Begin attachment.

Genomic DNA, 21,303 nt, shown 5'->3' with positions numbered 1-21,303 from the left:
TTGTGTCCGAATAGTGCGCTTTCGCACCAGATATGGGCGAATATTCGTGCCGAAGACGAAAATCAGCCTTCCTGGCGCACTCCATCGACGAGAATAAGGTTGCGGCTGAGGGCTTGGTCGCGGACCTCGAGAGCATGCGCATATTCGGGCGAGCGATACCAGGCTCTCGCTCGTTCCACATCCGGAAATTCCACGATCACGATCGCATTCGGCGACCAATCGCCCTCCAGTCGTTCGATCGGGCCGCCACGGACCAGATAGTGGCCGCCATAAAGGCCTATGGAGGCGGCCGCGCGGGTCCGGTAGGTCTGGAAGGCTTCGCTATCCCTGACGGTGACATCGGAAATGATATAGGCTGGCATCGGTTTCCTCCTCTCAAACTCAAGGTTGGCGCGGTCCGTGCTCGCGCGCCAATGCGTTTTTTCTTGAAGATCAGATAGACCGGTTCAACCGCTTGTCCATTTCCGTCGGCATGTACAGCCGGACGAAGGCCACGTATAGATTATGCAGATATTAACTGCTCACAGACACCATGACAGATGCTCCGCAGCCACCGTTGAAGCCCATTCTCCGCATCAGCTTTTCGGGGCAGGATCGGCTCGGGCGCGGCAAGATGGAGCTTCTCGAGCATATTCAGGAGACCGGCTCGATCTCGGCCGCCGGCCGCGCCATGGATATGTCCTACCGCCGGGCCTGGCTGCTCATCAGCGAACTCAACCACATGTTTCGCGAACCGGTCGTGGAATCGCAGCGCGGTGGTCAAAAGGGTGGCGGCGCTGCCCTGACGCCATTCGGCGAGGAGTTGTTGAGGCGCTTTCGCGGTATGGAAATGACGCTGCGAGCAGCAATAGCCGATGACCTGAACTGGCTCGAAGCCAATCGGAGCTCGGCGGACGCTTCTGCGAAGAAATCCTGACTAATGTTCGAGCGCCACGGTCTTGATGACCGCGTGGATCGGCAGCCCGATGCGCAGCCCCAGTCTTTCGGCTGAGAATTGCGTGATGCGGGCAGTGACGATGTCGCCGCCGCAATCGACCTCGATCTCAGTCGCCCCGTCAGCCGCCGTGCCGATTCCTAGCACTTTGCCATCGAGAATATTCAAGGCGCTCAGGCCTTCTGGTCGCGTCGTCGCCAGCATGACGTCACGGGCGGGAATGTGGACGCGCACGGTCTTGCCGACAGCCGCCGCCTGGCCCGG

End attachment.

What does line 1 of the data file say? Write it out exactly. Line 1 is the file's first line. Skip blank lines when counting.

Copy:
Genomic DNA, 21,303 nt, shown 5'->3' with positions numbered 1-21,303 from the left: